The Port of Jakobstad can now proudly state that it has one of the deepest sea channels in the Gulf of Bothnia. Since August 2015 a new draught of 11 meters has made it possible for larger vessels and heavier cargo to make it to the port. The dredging material was used to build up about 14 hectares of new port area.
“Both the depth and the load capacity are important from an environmental point of view as well,” says Pauli Rautiainen, Operative Manager at Euroports, the forwarding agent at the port. He’s referring to the sulphur directive, which regulates the shipping industry today.
“The competition between ports is tough. The fact that we can offer a clean and flexible port with a quick turnaround time and a channel depth that allows for bigger cargo is something to take notice of.”
During 2016 the development of the logistics network around the Port of Jakobstad will be finalised. The railway will be electrified and the new port road restored. This means the access road is able to carry larger and heavier cargo, making the port more accessible.
“This gives us a totally new competitive edge when it comes to logistics. The port isn’t just important to the city, it’s important for trade and industry in the whole region. The investments made by the port have boosted economic growth in the area because it draws in industries that will benefit from the infrastructure,” says Port Director Kristian Hällis.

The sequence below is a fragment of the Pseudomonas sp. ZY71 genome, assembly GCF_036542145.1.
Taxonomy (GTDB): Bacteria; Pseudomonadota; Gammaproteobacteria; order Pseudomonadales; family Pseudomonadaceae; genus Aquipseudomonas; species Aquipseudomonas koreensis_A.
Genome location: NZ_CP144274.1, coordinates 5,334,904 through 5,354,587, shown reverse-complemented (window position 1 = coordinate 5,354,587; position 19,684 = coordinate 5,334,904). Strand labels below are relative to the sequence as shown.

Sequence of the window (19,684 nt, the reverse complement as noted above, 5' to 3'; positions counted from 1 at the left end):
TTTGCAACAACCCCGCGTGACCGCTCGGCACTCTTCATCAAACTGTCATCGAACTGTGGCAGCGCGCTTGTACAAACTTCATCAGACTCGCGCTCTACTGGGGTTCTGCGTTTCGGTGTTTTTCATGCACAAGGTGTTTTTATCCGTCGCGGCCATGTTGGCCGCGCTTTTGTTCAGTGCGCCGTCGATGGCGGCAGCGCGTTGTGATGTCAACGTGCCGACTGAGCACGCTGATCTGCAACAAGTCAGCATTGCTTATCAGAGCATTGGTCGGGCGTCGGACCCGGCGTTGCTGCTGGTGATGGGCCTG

The regeneration has made the port attractive as an import port, but also as a transit port. And that’s where there are promising options for expansion.
“Investment has to go hand in hand with current trends and the fact that the vessels are becoming bigger. And that’s exactly what we’re doing at the port. Our strengths are our experience, our staff, equipment and the businesses around us. We have plenty of opportunities to grow and we are ready for new challenges,” says Rautiainen.
The bread and butter of the Port of Jakobstad is cargo to and from the forestry industry.
“The forestry industry doesn’t just revolve around trees, it also handles bulk products like lye and cement. The more you can ship in one go the better. Here we’re well served by the port’s and Europort’s joint development company Timberpak, which has specialised in stowing, building and renting out storage facilities. It’s a fantastic tool to have access to,” says Hällis.